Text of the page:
IS THE NATIONAL ELECTORAL COUNCIL CONTROLLED BY THE EXECUTIVE?
1. The new National Electoral Council (CNE), appointed in July 2000 by the Constituent Assembly's Legislative Commission, was entrusted with organizing the elections that would be held later that year to elect all authorities, including the president, governors, mayors, local officials and members of the National Assembly, in accordance with the new 1999 Constitution.
2. The People's Advocate, Dilia Parra, questioned the legitimacy of the new CNE, as well as its provisional character, and petitioned the Supreme Court of Justice to declare invalid the new CNE. However, the Court rejected her petition, ratified the Legislative Commission's decision and approved the Electoral Statute for Public Powers that would regulate only the above mentioned elections, as the Basic Voting Law then in force did not envision some of the positions that were to be filled through the elections nor did it include provisions for the re-legitimization of other posts, including the Presidency.
3. This CNE was never ratified by the National Assembly elected in the year 2000. Nevertheless, it carried out functions until a group of pro-government congressmen requested it be declared invalid when the CNE decided to carry out a referendum on the President of the Republic.
4. The Supreme Court of Justice's Electoral Chamber suspended the referendum and ordered the CNE to abstain from organizing any type of election until the National Assembly nominated a new CNE. Thus, during more than six months, the Supreme Court of Justice denied all Venezuelans their constitutional right to vote.
5. When it became evident that the National Assembly would not reach a consensus regarding the election of a new CNE, on August 25, 2003 , the Supreme Court of Justice argued neglect of legislative duties and proceeded to appoint a new CNE on August 25, 2003. However it went even further, appointing as well the CNE's Secretary and Legal Council..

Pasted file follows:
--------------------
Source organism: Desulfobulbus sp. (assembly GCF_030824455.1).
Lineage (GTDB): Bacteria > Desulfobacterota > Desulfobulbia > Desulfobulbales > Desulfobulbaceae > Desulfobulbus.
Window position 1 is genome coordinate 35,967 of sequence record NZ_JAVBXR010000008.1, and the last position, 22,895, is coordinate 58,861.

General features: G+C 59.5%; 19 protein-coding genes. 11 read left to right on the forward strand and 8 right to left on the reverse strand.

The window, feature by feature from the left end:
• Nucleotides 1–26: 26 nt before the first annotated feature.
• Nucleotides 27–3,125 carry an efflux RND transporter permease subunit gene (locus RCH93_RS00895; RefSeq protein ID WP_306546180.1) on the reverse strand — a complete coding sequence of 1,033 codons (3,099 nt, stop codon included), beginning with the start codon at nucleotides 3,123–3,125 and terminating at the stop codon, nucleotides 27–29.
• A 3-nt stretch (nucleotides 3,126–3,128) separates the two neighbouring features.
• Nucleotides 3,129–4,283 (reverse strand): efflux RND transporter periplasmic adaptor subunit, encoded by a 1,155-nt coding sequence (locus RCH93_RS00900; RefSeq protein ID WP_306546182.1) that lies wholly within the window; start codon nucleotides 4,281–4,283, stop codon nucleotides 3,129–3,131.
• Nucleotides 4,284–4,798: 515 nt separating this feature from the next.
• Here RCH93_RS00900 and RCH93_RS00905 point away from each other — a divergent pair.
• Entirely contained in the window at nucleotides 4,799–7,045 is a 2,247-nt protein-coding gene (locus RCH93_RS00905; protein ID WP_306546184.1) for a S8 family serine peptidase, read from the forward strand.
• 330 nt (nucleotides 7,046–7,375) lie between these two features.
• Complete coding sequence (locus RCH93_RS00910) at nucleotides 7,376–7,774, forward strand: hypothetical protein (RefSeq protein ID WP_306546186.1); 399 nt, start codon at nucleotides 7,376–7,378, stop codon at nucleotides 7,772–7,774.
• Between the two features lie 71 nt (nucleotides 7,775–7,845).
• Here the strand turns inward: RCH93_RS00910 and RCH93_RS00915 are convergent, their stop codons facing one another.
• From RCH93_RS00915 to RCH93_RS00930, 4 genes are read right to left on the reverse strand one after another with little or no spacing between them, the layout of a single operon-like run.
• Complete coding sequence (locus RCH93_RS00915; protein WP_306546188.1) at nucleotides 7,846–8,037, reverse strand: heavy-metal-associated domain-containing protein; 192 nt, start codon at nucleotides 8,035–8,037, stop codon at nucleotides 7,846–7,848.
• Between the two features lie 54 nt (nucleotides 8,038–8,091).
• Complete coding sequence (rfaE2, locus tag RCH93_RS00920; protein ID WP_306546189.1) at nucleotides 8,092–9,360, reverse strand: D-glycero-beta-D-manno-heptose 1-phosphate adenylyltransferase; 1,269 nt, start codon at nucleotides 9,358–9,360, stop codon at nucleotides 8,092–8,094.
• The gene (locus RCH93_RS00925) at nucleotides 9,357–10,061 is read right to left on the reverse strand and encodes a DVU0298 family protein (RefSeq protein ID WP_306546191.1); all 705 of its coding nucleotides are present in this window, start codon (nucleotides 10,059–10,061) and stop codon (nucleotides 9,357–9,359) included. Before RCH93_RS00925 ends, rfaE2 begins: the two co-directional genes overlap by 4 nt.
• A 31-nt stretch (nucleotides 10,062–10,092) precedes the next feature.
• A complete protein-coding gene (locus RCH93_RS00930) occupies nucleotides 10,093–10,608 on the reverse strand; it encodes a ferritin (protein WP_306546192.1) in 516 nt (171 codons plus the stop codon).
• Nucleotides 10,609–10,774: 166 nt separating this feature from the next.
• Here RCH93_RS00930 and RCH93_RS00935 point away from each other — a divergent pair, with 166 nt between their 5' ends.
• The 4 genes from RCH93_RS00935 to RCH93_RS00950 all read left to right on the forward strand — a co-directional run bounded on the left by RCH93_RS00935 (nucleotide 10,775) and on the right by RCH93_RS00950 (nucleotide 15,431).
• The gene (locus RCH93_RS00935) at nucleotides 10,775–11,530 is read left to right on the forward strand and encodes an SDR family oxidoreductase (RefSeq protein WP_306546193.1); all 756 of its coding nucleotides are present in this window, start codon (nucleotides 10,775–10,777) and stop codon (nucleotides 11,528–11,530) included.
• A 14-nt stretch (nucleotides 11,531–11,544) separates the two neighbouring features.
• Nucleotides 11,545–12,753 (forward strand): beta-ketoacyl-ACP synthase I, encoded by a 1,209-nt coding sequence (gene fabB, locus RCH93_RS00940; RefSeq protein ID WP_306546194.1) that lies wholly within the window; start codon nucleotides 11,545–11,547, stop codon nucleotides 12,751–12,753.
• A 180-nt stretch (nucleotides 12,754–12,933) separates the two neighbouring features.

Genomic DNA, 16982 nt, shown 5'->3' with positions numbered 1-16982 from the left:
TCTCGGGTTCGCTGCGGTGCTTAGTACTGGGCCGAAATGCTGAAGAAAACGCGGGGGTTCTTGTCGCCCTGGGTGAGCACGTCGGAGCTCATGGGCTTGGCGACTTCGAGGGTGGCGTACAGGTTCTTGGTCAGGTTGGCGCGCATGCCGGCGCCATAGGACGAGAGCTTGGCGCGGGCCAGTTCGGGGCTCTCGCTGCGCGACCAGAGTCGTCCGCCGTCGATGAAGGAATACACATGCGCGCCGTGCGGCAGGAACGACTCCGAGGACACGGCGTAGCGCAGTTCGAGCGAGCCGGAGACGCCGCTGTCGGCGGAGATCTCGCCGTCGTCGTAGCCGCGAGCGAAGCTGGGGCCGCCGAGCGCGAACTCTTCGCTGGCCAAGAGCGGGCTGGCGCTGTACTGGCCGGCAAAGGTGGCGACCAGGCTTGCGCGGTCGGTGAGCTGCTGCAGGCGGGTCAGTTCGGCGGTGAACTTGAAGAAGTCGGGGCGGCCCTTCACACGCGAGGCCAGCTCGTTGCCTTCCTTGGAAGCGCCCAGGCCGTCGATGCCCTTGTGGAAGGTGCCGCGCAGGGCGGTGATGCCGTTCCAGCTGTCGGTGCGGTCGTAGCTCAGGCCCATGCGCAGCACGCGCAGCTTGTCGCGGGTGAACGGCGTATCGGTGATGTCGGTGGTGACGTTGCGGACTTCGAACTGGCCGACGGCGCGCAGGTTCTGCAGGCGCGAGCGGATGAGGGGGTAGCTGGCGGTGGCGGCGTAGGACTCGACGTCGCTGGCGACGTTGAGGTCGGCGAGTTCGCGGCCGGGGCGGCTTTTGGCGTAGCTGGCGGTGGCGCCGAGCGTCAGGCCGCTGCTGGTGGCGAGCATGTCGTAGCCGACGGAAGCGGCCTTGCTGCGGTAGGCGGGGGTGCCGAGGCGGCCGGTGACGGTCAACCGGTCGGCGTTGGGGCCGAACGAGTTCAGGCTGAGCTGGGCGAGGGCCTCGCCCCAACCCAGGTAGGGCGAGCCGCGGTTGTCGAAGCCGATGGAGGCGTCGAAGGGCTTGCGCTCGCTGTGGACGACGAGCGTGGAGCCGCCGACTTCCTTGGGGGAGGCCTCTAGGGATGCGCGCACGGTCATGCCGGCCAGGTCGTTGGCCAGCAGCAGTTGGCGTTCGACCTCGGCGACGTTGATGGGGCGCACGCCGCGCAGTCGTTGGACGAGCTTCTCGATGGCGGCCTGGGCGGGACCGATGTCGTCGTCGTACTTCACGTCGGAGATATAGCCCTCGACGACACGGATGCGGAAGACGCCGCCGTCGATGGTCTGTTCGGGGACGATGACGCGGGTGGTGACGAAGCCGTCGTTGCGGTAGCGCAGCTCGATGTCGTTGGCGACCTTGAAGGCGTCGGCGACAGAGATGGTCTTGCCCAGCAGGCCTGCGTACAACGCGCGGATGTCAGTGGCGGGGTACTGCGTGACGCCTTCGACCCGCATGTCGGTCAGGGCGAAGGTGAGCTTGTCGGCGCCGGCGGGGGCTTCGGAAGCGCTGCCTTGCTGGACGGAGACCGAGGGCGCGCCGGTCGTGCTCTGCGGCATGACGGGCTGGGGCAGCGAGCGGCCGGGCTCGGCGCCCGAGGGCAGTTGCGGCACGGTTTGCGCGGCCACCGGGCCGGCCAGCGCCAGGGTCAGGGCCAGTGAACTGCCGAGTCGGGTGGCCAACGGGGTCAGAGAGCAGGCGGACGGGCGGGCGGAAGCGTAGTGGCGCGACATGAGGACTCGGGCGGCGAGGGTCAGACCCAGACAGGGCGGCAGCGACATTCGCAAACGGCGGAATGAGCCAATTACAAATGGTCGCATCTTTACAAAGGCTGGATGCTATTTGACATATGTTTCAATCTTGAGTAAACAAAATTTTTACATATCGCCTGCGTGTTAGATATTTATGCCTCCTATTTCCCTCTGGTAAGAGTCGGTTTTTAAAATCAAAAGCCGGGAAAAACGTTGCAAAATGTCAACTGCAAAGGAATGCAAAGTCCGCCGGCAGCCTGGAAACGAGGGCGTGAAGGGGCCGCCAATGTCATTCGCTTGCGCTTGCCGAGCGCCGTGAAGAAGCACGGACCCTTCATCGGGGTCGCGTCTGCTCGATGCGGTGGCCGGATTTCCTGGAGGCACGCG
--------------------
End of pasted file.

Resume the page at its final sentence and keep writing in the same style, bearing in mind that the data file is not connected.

6. The selection of the new CNE's members violated Article 296 of the Constitution and Article 9.3 of the Basic Law of the Electoral Power (LOPE), which establishes that the members of the CNE must be politically independent. These articles dictate that the CNE must be comprised of five members not belonging to any political organization. However, following its rule on legislative neglect, the Supreme Court of Justice proceeded to appoint the new CNE's members, in consultation with the political parties.
7. Following the resignation of the CNE's President and Vice-President, on January 20, 2005 , the Supreme Court designated, once again, a new, largely pro-government CNE (4 to 1), pre-emptying the National Assembly's right, under the Constitution, to appoint the members of the CNE. Later, the National Assembly ratified the Supreme Court's decision, amidst strong protest by the opposition.
8. By appointing the new leadership of the CNE the Supreme Court violated Article 296 of the Constitution and Article 13 of the LOPE which reads that ?Deputies shall replace the corresponding electoral rectors when he or she is temporarily or permanently absent?. The deputies of each of the CNE's members, all designated according to the rules, were never allowed to take over the duties of those they were appointed to replace.
9. The CNE that emerged from such manipulations is illegitimate not only because it was appointed by a body, the Supreme Court, that has no authority to do so, but also because it repeatedly violates the Constitution and the Basic Law on Political Voting and Participation by not examining the fraud accusations brought forth following the 2004 elections. Finally, it must be stressed that four of the CNE's five members ? Jorge Rodriguez, Oscar Battaglini, Tibisay Lucena and Oscar León Uzcategui ? are openly pro-government.
10. The CNE's pro-government's leaning became openly apparent when that body allowed the Comando Maisanta, the President's campaign command, to be staffed with public officials ? ministers, congressmen, mayors and high government officials - who dedicated part or most of their time to campaign activities, as did the President of the Republic, Hugo Chávez Frías. No inquiries were made to ascertain whether these officials used public resources to move around during the campaign.